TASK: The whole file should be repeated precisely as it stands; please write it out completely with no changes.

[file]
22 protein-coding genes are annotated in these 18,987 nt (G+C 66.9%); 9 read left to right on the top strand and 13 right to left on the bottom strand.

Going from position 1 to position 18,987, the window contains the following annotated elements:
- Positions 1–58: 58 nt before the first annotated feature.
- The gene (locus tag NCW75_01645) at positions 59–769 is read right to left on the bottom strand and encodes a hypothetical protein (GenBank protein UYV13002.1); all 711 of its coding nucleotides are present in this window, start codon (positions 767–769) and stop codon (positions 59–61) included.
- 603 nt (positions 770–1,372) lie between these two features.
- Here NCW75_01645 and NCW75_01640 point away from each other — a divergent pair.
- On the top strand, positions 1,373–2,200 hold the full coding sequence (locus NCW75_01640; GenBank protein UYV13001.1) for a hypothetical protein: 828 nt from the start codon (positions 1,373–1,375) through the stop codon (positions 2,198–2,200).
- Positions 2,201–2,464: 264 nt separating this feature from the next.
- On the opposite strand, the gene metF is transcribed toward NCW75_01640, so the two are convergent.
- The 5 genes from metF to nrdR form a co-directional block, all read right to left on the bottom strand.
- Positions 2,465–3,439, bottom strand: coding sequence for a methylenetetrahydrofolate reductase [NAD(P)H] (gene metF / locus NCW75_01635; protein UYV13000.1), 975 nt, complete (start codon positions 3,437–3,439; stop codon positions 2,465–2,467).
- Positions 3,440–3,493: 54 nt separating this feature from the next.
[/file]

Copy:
22 protein-coding genes are annotated in these 18,987 nt (G+C 66.9%); 9 read left to right on the top strand and 13 right to left on the bottom strand.

Going from position 1 to position 18,987, the window contains the following annotated elements:
- Positions 1–58: 58 nt before the first annotated feature.
- The gene (locus tag NCW75_01645) at positions 59–769 is read right to left on the bottom strand and encodes a hypothetical protein (GenBank protein UYV13002.1); all 711 of its coding nucleotides are present in this window, start codon (positions 767–769) and stop codon (positions 59–61) included.
- 603 nt (positions 770–1,372) lie between these two features.
- Here NCW75_01645 and NCW75_01640 point away from each other — a divergent pair.
- On the top strand, positions 1,373–2,200 hold the full coding sequence (locus NCW75_01640; GenBank protein UYV13001.1) for a hypothetical protein: 828 nt from the start codon (positions 1,373–1,375) through the stop codon (positions 2,198–2,200).
- Positions 2,201–2,464: 264 nt separating this feature from the next.
- On the opposite strand, the gene metF is transcribed toward NCW75_01640, so the two are convergent.
- The 5 genes from metF to nrdR form a co-directional block, all read right to left on the bottom strand.
- Positions 2,465–3,439, bottom strand: coding sequence for a methylenetetrahydrofolate reductase [NAD(P)H] (gene metF / locus NCW75_01635; protein UYV13000.1), 975 nt, complete (start codon positions 3,437–3,439; stop codon positions 2,465–2,467).
- Positions 3,440–3,493: 54 nt separating this feature from the next.